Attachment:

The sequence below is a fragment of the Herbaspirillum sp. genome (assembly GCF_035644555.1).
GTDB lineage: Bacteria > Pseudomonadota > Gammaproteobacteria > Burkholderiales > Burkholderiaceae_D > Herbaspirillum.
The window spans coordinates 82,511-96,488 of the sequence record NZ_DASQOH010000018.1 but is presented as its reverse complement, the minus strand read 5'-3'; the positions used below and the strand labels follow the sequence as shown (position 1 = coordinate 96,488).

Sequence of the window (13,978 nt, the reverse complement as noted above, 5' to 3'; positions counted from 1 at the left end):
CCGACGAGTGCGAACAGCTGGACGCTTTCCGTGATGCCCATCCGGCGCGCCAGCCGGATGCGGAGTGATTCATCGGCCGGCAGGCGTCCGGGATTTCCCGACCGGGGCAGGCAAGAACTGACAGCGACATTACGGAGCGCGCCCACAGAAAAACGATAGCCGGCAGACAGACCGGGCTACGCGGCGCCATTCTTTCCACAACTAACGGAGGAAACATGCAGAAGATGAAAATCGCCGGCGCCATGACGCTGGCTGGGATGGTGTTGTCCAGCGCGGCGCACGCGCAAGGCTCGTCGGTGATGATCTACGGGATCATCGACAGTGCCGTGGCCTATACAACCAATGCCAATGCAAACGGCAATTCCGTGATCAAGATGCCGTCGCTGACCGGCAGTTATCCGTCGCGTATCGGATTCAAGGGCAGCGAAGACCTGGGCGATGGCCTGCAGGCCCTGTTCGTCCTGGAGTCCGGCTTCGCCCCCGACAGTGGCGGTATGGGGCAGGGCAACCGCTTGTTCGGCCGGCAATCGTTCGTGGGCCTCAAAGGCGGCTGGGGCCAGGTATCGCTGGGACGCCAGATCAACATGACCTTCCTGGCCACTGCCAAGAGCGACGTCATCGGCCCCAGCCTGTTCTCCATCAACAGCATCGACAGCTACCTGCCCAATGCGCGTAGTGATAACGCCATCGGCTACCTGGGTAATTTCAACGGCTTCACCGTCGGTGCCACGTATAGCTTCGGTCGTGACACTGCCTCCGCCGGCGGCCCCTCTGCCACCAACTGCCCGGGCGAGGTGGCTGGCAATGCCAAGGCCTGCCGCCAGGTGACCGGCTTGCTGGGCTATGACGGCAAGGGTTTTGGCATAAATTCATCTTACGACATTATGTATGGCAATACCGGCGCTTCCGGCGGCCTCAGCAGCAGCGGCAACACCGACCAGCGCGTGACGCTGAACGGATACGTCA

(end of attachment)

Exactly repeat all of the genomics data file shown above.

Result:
The sequence below is a fragment of the Herbaspirillum sp. genome (assembly GCF_035644555.1).
GTDB lineage: Bacteria > Pseudomonadota > Gammaproteobacteria > Burkholderiales > Burkholderiaceae_D > Herbaspirillum.
The window spans coordinates 82,511-96,488 of the sequence record NZ_DASQOH010000018.1 but is presented as its reverse complement, the minus strand read 5'-3'; the positions used below and the strand labels follow the sequence as shown (position 1 = coordinate 96,488).

Sequence of the window (13,978 nt, the reverse complement as noted above, 5' to 3'; positions counted from 1 at the left end):
CCGACGAGTGCGAACAGCTGGACGCTTTCCGTGATGCCCATCCGGCGCGCCAGCCGGATGCGGAGTGATTCATCGGCCGGCAGGCGTCCGGGATTTCCCGACCGGGGCAGGCAAGAACTGACAGCGACATTACGGAGCGCGCCCACAGAAAAACGATAGCCGGCAGACAGACCGGGCTACGCGGCGCCATTCTTTCCACAACTAACGGAGGAAACATGCAGAAGATGAAAATCGCCGGCGCCATGACGCTGGCTGGGATGGTGTTGTCCAGCGCGGCGCACGCGCAAGGCTCGTCGGTGATGATCTACGGGATCATCGACAGTGCCGTGGCCTATACAACCAATGCCAATGCAAACGGCAATTCCGTGATCAAGATGCCGTCGCTGACCGGCAGTTATCCGTCGCGTATCGGATTCAAGGGCAGCGAAGACCTGGGCGATGGCCTGCAGGCCCTGTTCGTCCTGGAGTCCGGCTTCGCCCCCGACAGTGGCGGTATGGGGCAGGGCAACCGCTTGTTCGGCCGGCAATCGTTCGTGGGCCTCAAAGGCGGCTGGGGCCAGGTATCGCTGGGACGCCAGATCAACATGACCTTCCTGGCCACTGCCAAGAGCGACGTCATCGGCCCCAGCCTGTTCTCCATCAACAGCATCGACAGCTACCTGCCCAATGCGCGTAGTGATAACGCCATCGGCTACCTGGGTAATTTCAACGGCTTCACCGTCGGTGCCACGTATAGCTTCGGTCGTGACACTGCCTCCGCCGGCGGCCCCTCTGCCACCAACTGCCCGGGCGAGGTGGCTGGCAATGCCAAGGCCTGCCGCCAGGTGACCGGCTTGCTGGGCTATGACGGCAAGGGTTTTGGCATAAATTCATCTTACGACATTATGTATGGCAATACCGGCGCTTCCGGCGGCCTCAGCAGCAGCGGCAACACCGACCAGCGCGTGACGCTGAACGGATACGTCA